Tuesday September 26, 2023

Legislative activity

By Editorial Board
September 20, 2022

It is disappointing to note that an assessment of provincial assemblies in Pakistan shows a decrease in the working hours of all the four assemblies in the fourth parliamentary year of this tenure. The Pakistan Institute of Legislative Development (Pildat) has released its comparative assessment of performance of provincial assemblies during the recently concluded parliamentary year. A slightly better performer is the provincial assembly of Khyber Pakhtunkhwa that passed the most laws and met for most working hours in the year. The KP Assembly also had the highest number of sittings adjourned due to quorum compared to other provincial assemblies during the parliamentary year. The largest provincial assembly in Pakistan located in Lahore met for the lowest number of working hours and sittings whereas the smallest provincial assembly in Quetta ranked last in legislative activity, though its chief minister was in attendance more than other chief ministers. The report’s assessment shows that each assembly had its own peculiar style of working with its own distinguishing features. They outranked each other in different areas but matched in recording a decline in working hours and days consumed in budget sessions. The attendance of leaders of the opposition also showed a declining trend compared with the third parliamentary year.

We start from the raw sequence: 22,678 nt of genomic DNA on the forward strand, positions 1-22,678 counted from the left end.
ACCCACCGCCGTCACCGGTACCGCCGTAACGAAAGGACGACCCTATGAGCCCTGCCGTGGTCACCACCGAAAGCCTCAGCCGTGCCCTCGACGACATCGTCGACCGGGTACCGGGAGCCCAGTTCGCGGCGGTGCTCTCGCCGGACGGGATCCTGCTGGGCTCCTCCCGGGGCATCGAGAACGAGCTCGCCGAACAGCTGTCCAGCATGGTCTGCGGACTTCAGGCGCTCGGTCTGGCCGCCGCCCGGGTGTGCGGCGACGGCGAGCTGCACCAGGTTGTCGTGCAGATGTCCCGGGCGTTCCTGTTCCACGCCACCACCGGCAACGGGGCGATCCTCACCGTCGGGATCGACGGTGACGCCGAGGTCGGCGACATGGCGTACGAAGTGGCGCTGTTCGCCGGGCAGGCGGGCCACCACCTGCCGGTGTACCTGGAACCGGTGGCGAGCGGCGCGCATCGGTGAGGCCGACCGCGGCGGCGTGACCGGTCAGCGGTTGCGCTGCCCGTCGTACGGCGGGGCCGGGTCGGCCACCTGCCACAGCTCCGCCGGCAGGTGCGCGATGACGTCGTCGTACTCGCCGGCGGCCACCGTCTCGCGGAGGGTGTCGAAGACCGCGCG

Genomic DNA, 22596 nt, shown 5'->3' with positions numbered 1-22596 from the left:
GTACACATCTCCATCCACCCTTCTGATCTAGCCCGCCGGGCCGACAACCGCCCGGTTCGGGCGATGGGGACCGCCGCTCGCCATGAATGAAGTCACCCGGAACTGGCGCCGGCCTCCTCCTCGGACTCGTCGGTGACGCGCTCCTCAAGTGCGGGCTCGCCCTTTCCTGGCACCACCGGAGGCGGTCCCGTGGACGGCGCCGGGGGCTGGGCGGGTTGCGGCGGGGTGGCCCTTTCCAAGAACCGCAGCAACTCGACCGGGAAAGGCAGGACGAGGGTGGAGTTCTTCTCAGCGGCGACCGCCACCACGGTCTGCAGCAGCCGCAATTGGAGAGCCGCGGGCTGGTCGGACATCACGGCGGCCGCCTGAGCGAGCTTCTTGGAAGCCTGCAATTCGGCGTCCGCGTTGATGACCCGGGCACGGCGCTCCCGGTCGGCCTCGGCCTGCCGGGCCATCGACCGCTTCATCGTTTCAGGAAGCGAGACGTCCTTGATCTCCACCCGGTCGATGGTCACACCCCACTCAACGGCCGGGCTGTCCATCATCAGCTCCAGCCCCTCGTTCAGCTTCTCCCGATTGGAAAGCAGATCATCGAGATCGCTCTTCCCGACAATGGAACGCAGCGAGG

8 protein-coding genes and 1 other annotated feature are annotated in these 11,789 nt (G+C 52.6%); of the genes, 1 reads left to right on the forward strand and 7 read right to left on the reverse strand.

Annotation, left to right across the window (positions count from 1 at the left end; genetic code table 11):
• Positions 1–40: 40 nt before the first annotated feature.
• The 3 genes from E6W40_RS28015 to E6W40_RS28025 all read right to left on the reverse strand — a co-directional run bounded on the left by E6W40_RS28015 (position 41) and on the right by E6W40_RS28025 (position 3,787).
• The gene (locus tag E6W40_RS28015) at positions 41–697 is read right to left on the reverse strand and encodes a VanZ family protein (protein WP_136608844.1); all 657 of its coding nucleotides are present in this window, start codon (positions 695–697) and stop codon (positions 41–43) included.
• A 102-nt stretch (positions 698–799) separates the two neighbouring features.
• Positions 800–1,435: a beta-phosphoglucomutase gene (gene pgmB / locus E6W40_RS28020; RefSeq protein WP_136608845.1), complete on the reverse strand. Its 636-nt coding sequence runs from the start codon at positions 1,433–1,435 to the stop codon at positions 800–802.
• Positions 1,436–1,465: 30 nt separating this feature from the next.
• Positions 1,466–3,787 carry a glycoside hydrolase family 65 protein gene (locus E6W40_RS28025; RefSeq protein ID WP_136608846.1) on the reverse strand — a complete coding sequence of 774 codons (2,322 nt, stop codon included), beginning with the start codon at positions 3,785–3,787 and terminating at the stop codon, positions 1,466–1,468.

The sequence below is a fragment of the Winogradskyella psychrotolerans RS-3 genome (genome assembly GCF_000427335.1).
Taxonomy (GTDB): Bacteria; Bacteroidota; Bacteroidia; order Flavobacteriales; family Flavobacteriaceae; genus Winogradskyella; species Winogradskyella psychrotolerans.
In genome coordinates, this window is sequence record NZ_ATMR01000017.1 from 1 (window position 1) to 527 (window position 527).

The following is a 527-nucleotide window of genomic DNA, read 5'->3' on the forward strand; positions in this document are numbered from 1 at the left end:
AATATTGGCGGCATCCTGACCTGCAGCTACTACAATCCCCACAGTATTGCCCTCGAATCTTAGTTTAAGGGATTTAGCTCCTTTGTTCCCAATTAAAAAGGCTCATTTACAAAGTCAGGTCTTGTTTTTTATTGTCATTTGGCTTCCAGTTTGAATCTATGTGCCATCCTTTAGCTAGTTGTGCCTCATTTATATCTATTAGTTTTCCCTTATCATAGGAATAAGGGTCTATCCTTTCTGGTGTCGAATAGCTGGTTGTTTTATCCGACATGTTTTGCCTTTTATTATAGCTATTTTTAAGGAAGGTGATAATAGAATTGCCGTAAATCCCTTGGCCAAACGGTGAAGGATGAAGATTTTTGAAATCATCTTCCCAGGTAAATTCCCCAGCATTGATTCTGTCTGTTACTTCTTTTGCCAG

Even with the highest number of working hours, the KP Assembly convened for 60 days only in the entire year. That shows an even more dismal performance by other assemblies that did not even convene for this many days. Punjab is the largest province of Pakistan with nearly half of the country’s population; its provincial assembly held only 42 sittinga. Interestingly, both the Balochistan and KP assemblies marked some improvement in working days by showing eight and nine per cent increase respectively over the third parliamentary year. But the Punjab Assembly displayed disregard for its duty by marking a 31 per cent decline, reducing its number of sittings from 61 in the third parliamentary year to just 42 in the fourth. Sindh was not far behind in its lacklustre performance by showing a 28 per cent decrease in sittings during the same period. Overall, the provincial assemblies met for much lower working hours then one would expect, keeping in view the maintenance cost of these assemblies and their members. Even the KP assembly that showed a relatively better performance met for just 126 hours in the fourth parliamentary year. That is less than the working hours a full-time employee is supposed to work in a month. There are similar details too about all the assemblies but here the point is to ask our public representatives about the responsibility – or lack thereof – that they display at public expense. Pakistan is not a rich country and its citizens pay exorbitant taxes. Don’t they then have a right to question the performance of the legislatures that are run via the public exchequer?